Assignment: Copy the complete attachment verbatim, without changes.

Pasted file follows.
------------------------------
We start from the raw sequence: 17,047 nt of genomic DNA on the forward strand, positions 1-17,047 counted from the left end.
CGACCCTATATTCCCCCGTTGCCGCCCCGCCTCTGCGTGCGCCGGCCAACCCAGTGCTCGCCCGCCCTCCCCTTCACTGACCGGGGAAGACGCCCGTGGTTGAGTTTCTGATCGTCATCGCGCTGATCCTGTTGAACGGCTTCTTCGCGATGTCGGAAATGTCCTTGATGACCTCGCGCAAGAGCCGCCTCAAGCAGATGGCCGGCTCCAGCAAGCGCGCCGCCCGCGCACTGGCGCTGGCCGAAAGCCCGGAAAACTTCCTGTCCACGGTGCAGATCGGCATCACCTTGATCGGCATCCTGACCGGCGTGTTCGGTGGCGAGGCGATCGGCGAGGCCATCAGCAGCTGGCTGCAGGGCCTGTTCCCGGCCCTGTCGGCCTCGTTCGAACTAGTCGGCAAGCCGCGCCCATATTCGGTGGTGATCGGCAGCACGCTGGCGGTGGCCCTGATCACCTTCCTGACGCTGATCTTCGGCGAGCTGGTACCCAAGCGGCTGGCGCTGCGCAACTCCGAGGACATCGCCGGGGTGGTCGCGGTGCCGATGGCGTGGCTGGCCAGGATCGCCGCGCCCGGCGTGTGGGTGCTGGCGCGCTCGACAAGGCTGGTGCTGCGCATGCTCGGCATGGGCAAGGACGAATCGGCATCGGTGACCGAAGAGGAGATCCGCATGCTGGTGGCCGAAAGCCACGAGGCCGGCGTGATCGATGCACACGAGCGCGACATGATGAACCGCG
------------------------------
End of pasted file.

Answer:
We start from the raw sequence: 17,047 nt of genomic DNA on the forward strand, positions 1-17,047 counted from the left end.
CGACCCTATATTCCCCCGTTGCCGCCCCGCCTCTGCGTGCGCCGGCCAACCCAGTGCTCGCCCGCCCTCCCCTTCACTGACCGGGGAAGACGCCCGTGGTTGAGTTTCTGATCGTCATCGCGCTGATCCTGTTGAACGGCTTCTTCGCGATGTCGGAAATGTCCTTGATGACCTCGCGCAAGAGCCGCCTCAAGCAGATGGCCGGCTCCAGCAAGCGCGCCGCCCGCGCACTGGCGCTGGCCGAAAGCCCGGAAAACTTCCTGTCCACGGTGCAGATCGGCATCACCTTGATCGGCATCCTGACCGGCGTGTTCGGTGGCGAGGCGATCGGCGAGGCCATCAGCAGCTGGCTGCAGGGCCTGTTCCCGGCCCTGTCGGCCTCGTTCGAACTAGTCGGCAAGCCGCGCCCATATTCGGTGGTGATCGGCAGCACGCTGGCGGTGGCCCTGATCACCTTCCTGACGCTGATCTTCGGCGAGCTGGTACCCAAGCGGCTGGCGCTGCGCAACTCCGAGGACATCGCCGGGGTGGTCGCGGTGCCGATGGCGTGGCTGGCCAGGATCGCCGCGCCCGGCGTGTGGGTGCTGGCGCGCTCGACAAGGCTGGTGCTGCGCATGCTCGGCATGGGCAAGGACGAATCGGCATCGGTGACCGAAGAGGAGATCCGCATGCTGGTGGCCGAAAGCCACGAGGCCGGCGTGATCGATGCACACGAGCGCGACATGATGAACCGCG